men infertility causes, male infertility factors, factors affecting infertility in men, infertility in men factors, infertility in men low sperm count



Three Factors Affecting Men Infertility


  • Male genital organs
  • Natural ways to increase testosterone levels
  • Hormones that influence in sperm production
  • To increase quality and quantity of semen.
  • Causes of low sperm count
  • Natural ways to increase sperm count
  • Unhealthy semen
  • Semen analysis - Lab reports
  • Smoking reduces sperm count and sperm motility

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    Health articles > Three Factors Affecting Men Infertility

    Three Factors Affecting Men Infertility

    There are three main causes for problems with sperm: production, function and delivery.

    Sperm Abnormality:

    Sperm can have an abnormal shape and movement that would create problems for fertilization. The shape and structure of a sperm is referred to as "sperm morphology". Obviously if the sperm have mobility problems they will have difficulty even reaching the egg. Any abnormal shape of the sperm also contributes to difficulty with mobility.

    The absence of sperm in the testicles is extremely rare but it does occur and is a cause for infertility. Couples who are diagnosed with this as their cause for infertility have very little options, other than sperm donor or adoption.

    Normally a man will produce approximately 20 million sperm per milliliter of semen. If the test reveals that a man has 10 million or fewer, that would be classified as having a low sperm count. There can be many reasons for a low sperm count. When a man has less than 5 million sperm per milliliter of semen, than genetic causes are considered.

     

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    Reasons for low sperm count:

    Diseases like Varicocele, which prevents the testicle from cooling. When temperature is too high sperm cannot survive. Cryptorchidism or an undescended testicle occurs when one or both of the male testicles fail to descend from the abdomen into the scrotum during fetal development. This causes problems in sperm production because the sperm are exposed to higher body temperature in the abdomen.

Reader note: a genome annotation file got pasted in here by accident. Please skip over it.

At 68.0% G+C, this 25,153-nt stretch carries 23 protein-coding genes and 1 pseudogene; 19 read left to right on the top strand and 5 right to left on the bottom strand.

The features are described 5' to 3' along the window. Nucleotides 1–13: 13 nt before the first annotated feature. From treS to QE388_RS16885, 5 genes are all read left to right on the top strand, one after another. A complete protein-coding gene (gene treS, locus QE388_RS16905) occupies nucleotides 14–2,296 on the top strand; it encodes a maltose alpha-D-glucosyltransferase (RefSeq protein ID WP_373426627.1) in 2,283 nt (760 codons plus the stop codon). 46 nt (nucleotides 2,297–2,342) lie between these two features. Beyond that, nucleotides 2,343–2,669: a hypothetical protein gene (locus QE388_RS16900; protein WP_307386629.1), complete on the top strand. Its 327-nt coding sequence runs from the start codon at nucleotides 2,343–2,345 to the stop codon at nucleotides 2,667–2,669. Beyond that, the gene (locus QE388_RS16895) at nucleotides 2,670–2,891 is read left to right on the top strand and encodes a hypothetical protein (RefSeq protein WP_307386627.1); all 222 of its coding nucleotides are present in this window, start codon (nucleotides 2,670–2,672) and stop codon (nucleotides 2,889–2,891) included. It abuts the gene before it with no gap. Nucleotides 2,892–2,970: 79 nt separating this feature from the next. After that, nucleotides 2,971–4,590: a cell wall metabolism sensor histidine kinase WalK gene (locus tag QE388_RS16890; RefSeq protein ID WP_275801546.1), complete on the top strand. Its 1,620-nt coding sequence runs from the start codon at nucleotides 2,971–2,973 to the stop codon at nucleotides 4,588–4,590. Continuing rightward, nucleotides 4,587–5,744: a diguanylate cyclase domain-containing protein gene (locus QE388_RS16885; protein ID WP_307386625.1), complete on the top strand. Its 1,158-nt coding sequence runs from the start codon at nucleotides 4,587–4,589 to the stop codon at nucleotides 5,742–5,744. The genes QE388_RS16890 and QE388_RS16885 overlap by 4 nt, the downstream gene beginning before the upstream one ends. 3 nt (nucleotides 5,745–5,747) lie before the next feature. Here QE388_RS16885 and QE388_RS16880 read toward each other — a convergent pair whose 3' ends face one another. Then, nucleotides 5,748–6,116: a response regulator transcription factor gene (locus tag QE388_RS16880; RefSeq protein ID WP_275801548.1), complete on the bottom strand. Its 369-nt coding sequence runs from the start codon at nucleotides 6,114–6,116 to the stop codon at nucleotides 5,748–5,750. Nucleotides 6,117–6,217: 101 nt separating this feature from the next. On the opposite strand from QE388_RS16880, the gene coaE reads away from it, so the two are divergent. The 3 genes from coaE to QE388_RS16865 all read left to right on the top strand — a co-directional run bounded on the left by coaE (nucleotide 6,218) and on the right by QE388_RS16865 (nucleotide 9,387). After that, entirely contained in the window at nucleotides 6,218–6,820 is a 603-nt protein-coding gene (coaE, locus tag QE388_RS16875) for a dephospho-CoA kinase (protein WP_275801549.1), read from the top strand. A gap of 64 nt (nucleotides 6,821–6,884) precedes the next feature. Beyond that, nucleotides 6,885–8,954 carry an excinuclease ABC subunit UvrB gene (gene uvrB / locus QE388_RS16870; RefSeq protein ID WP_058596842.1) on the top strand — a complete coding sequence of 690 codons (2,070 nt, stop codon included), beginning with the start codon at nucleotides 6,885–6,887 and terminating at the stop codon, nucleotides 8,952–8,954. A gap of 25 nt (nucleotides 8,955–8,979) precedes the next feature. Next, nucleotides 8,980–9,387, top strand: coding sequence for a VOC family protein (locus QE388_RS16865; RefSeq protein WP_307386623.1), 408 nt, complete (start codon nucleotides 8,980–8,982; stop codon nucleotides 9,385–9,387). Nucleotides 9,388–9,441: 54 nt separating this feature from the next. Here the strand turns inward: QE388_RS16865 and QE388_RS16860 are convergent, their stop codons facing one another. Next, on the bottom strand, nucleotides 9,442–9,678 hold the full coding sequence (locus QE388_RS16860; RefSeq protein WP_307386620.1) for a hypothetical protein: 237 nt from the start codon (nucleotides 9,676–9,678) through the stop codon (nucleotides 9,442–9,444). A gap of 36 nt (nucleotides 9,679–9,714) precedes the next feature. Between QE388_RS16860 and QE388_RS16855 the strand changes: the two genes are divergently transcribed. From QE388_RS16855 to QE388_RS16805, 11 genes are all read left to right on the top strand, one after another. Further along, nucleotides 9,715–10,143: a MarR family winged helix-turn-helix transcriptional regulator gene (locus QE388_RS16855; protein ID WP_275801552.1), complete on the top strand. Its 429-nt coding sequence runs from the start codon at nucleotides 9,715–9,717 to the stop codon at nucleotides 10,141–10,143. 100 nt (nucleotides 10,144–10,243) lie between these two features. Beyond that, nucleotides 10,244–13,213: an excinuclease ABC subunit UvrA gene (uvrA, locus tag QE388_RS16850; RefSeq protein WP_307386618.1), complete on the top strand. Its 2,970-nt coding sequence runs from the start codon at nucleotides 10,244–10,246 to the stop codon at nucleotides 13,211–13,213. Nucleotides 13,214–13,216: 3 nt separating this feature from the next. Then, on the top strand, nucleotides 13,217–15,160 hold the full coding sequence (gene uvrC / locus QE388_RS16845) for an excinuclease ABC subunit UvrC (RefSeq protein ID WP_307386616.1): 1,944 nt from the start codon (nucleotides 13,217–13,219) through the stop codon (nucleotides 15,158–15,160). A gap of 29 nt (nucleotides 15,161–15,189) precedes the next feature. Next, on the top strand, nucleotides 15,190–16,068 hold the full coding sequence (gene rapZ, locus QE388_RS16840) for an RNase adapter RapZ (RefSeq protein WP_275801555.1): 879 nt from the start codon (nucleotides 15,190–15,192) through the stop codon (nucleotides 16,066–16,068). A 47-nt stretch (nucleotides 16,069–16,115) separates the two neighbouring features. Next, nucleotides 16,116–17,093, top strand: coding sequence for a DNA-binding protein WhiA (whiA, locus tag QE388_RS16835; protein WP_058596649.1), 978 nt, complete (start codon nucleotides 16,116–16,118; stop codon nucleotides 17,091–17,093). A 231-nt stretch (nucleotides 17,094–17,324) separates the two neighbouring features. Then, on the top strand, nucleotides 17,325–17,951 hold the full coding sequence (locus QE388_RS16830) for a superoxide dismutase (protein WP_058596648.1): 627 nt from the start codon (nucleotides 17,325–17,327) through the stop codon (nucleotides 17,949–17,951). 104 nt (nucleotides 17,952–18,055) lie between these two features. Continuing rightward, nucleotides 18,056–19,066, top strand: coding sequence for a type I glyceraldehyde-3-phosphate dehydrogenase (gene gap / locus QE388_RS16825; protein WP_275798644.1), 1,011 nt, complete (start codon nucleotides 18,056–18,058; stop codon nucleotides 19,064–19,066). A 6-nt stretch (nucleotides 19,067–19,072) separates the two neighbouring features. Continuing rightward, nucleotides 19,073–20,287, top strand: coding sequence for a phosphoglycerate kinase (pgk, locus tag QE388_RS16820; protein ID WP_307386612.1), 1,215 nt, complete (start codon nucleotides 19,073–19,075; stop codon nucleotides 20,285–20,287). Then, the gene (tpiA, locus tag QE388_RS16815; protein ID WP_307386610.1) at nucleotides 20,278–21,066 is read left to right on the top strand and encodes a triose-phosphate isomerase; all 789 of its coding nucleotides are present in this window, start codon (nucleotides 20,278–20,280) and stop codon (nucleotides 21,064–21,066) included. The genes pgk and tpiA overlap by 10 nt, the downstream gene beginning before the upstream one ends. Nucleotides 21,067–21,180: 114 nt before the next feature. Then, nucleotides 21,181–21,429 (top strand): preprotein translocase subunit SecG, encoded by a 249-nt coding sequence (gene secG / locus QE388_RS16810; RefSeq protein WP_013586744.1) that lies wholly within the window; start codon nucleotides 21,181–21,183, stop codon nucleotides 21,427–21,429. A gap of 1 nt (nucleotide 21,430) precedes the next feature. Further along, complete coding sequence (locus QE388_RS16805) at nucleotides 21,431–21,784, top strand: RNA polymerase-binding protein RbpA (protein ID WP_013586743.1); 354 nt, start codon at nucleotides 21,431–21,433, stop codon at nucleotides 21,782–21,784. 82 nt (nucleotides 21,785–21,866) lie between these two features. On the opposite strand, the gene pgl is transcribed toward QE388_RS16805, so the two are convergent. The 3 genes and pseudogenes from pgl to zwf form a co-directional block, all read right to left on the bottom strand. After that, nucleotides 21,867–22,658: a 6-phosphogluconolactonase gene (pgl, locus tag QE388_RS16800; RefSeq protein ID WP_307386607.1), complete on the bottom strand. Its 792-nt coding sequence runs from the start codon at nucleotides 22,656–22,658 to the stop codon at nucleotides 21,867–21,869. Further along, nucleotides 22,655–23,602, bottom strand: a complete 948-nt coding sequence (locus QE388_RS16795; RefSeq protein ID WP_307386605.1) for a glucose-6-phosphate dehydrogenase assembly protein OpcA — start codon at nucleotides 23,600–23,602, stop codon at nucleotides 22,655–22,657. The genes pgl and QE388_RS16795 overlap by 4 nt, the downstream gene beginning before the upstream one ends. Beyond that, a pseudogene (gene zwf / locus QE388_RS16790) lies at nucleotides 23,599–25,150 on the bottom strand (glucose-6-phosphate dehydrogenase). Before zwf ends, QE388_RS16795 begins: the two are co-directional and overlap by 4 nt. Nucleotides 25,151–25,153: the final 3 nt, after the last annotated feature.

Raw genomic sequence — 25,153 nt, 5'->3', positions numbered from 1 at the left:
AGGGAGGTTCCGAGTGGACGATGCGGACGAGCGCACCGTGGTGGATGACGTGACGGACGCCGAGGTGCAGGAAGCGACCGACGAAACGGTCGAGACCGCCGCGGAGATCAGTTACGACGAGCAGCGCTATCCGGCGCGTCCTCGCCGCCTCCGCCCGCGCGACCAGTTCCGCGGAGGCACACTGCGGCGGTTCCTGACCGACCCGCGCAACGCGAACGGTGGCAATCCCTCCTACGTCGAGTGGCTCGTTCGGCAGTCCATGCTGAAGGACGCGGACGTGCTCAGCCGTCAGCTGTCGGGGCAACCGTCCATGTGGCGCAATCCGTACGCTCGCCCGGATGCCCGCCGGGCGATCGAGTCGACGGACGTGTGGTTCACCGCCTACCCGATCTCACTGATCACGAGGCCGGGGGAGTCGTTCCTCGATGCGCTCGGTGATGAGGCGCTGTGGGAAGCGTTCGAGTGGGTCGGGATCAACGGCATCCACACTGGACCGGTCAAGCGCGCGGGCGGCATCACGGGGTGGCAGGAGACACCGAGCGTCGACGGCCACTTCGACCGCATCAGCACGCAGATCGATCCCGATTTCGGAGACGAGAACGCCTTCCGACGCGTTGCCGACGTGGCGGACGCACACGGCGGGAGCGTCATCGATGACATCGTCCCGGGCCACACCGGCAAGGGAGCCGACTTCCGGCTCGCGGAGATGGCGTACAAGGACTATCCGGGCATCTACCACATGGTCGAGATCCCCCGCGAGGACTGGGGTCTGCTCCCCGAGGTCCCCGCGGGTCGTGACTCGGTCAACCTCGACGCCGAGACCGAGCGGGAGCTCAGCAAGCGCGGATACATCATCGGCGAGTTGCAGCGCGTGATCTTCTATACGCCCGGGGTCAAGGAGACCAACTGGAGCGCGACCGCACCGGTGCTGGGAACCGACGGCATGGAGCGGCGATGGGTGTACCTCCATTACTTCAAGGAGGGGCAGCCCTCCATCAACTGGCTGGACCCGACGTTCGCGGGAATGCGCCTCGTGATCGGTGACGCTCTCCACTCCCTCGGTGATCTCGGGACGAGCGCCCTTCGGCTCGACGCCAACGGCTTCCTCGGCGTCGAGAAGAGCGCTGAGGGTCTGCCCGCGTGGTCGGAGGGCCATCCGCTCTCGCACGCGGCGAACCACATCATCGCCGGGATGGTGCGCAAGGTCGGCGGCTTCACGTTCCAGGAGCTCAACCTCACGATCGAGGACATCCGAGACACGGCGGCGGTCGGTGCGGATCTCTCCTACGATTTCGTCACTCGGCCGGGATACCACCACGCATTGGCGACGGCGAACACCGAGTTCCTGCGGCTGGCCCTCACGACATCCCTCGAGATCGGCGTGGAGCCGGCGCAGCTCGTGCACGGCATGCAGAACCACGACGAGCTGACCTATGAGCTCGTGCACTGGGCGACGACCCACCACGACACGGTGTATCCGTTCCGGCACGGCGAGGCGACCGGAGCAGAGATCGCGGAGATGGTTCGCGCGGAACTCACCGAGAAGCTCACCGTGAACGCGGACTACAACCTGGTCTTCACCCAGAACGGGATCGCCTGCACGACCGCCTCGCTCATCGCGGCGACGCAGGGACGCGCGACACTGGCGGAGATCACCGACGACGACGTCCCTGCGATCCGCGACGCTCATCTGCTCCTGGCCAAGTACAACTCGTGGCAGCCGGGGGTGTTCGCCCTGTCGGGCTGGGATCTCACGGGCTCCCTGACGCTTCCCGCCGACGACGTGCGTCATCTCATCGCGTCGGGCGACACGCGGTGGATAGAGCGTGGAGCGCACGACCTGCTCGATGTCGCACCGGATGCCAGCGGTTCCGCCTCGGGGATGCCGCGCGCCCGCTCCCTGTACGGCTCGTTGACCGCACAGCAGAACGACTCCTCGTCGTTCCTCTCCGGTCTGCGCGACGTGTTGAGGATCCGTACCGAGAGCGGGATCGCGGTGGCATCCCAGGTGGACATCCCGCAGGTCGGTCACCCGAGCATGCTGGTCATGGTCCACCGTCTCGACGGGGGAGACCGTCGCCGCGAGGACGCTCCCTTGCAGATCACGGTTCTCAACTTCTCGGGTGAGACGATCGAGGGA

Other causes of low sperm count are: disorders of the testicles or abnormal hypothalamus or pituitary glands. There is a disorder of the sex chromosomes that can cause abnormal development of the testicles which results in a lower than normal level of testosterone.

    Males who contract certain infections can also have an adverse affect on their sperm count. Infections such as some sexually transmitted diseases like chlamydia or gonorrhea. Scarring happens during the course of these diseases that can cause block the passage of sperm. When males come down with the disease mumps past childhood, they can experience an inflammation of their testicles that may result in lower sperm counts or impaired sperm. Should the man's prostate, urethra or epididymis become inflamed this can cause motility problems with his sperm.

    Delivery Problems:

    Delivery problems are classified as when the man has difficulty getting the sperm from his penis into the woman's vagina.

    Causes can be:

    • Sexual in nature
    • Problems with the ejaculation
    • A possible blockage in the epididymis or the ejaculatory ducts
    • Absense of the fluid part of the semen
    • A misplaced urinary opening, also known as the "hypospadias"
    • Anti-sperm antibodies (usually present in cases of men undergoing a reversal of a vasectomy.
    • Cystic fibrosis - men with this disease may not have a vasa deferentia or it may be blocked.

    Health and Lifestyle Causes:

    • Emotional stress
    • Deficiencies in Vitamin C, Selenium, zinc or folate
    • Obesity
    • Cancer and the treatment for this disease
    • Alcohol and drugs
    • Severe injury or having major surgery to the male reproductive organ

    Other diseases that can contribute to male infertility are:

    • Anemia
    • Diabetes
    • Cushing's syndrome
    • Having a heart attack
    • HIV/AIDS
    • Kidney or Liver failure
    Age:

    Just like in women there is a decline in fertility with men after age 35. Men however, have a more gradual decline in fertility than women do.

    Article Source: Desmond Ong  ; infertilitycauses.info

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